Six rare pennies are expected to fetch hundreds of thousands of dollars when they go to auction this weekend, with Aussies rummaging through their drawers to find the coveted coins.
The 1930s pennies are extremely rare due to their ‘accidental’ minting, with only about 1,500 coins believed to have been circulated.
The pennies will be auctioned off by Lloyds Auctions on Sunday, with bidding for one coin already sitting at $20,500. But the auctioneers think that price could triple.
Last month, another 1930s penny in ‘good fine’ condition went under the hammer and sold for nearly $60,000, breaking an Australian record.
“Two of the pennies have a grading of ‘very fine’, that being better than the penny we sold last month, so we could possibly see these two pennies break another record,” chief operations officer for Lloyds Auctions Lee Hames said.
Bidding for the second ‘very fine’ penny is currently sitting at $13,500, while the pennies in ‘good fine’ and ‘fine’ condition have bids between $4,200 and $10,100. The pennies are expected to sell for a six-figure sum collectively.
Lloyds Auctions was inundated with phone calls following the previous sale.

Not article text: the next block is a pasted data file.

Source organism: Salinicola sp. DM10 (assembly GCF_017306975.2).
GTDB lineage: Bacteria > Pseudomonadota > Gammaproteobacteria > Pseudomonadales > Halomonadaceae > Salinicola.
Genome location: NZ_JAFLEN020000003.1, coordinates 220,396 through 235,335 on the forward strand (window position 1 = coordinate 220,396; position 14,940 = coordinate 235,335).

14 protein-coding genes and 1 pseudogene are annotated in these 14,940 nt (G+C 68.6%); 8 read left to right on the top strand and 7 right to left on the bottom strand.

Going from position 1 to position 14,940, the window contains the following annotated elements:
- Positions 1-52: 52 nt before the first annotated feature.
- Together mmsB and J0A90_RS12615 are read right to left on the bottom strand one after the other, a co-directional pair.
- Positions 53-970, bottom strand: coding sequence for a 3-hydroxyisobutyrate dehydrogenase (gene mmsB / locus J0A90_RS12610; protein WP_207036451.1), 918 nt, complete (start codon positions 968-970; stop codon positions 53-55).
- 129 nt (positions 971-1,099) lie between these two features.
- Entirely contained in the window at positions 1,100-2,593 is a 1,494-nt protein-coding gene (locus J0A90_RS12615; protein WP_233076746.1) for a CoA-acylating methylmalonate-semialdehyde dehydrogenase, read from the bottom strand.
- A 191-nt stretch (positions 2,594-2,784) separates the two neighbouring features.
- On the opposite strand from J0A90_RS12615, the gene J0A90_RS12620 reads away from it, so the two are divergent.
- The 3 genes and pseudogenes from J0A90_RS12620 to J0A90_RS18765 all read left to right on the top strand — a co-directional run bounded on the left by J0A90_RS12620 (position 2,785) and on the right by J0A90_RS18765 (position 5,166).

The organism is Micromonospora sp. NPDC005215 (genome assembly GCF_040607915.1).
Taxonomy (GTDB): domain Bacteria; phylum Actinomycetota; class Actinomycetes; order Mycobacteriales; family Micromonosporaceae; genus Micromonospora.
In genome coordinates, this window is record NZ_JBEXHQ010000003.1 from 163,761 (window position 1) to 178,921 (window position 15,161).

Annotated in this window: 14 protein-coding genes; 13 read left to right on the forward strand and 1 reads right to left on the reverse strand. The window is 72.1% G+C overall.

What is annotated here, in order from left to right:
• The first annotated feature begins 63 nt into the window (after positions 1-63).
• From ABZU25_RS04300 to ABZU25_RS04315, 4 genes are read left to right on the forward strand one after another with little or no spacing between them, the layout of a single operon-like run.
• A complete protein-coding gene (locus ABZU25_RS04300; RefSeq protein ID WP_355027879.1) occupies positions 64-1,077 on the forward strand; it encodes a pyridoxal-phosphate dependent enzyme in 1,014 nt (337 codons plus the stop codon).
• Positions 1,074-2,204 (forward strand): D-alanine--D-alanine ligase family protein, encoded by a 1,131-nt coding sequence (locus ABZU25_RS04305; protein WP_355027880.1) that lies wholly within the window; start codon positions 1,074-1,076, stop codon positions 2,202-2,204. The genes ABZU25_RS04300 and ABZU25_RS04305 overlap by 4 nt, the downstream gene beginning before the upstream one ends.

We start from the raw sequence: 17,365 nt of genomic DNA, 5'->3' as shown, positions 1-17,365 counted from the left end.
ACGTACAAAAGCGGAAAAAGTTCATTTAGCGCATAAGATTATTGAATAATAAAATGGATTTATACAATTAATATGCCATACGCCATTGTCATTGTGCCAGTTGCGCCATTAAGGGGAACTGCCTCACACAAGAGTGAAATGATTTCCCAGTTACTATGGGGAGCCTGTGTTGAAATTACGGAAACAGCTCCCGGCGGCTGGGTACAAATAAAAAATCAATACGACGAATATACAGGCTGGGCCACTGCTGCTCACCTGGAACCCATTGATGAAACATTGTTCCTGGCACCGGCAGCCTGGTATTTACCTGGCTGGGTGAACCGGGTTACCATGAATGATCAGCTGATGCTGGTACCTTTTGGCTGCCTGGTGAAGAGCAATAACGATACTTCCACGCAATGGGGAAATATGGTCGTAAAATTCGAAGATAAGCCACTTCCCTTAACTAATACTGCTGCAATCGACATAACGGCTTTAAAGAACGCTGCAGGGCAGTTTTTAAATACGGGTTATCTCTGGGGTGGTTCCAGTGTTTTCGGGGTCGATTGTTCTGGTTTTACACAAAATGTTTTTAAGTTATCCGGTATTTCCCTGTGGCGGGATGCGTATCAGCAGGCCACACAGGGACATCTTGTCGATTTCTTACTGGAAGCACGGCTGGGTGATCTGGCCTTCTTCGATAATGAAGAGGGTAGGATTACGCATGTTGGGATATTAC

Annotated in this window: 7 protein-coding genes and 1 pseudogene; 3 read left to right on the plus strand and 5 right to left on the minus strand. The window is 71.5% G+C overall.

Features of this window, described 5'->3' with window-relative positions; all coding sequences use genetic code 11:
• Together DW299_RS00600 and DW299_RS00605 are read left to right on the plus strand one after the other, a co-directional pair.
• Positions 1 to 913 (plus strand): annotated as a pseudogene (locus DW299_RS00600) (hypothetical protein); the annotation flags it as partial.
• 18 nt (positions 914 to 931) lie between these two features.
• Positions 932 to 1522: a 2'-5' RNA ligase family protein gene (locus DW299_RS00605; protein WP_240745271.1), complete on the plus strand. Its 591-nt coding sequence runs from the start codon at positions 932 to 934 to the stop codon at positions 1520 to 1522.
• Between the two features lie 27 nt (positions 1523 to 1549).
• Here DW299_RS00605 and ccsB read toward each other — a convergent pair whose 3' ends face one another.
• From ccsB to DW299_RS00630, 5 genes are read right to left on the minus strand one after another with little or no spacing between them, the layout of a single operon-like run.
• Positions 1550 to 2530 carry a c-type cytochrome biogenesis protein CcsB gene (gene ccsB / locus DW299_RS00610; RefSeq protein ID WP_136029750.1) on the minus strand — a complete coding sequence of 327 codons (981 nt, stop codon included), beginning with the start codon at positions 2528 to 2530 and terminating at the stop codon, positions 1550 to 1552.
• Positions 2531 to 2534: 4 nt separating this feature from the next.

“We had customers going through their drawers following the news,” Hames said.
“To the surprise of some custodians they found their own 1930s penny, which we now have up for auction.
“The market for pennies and numismatics is really strong at the moment and people don’t want to miss out on the opportunity to make the best of it.”
In 1929, the start of the Great Depression meant there was a lower demand for currency. That year, the government did not order any pennies to be minted.
But, for an unknown reason, around 3,000 pennies were accidentally produced and only around 1,500 were put into circulation.
The pennies are the lowest-mintage, pre-decimal Australian coins in existence. They feature the face of King George V.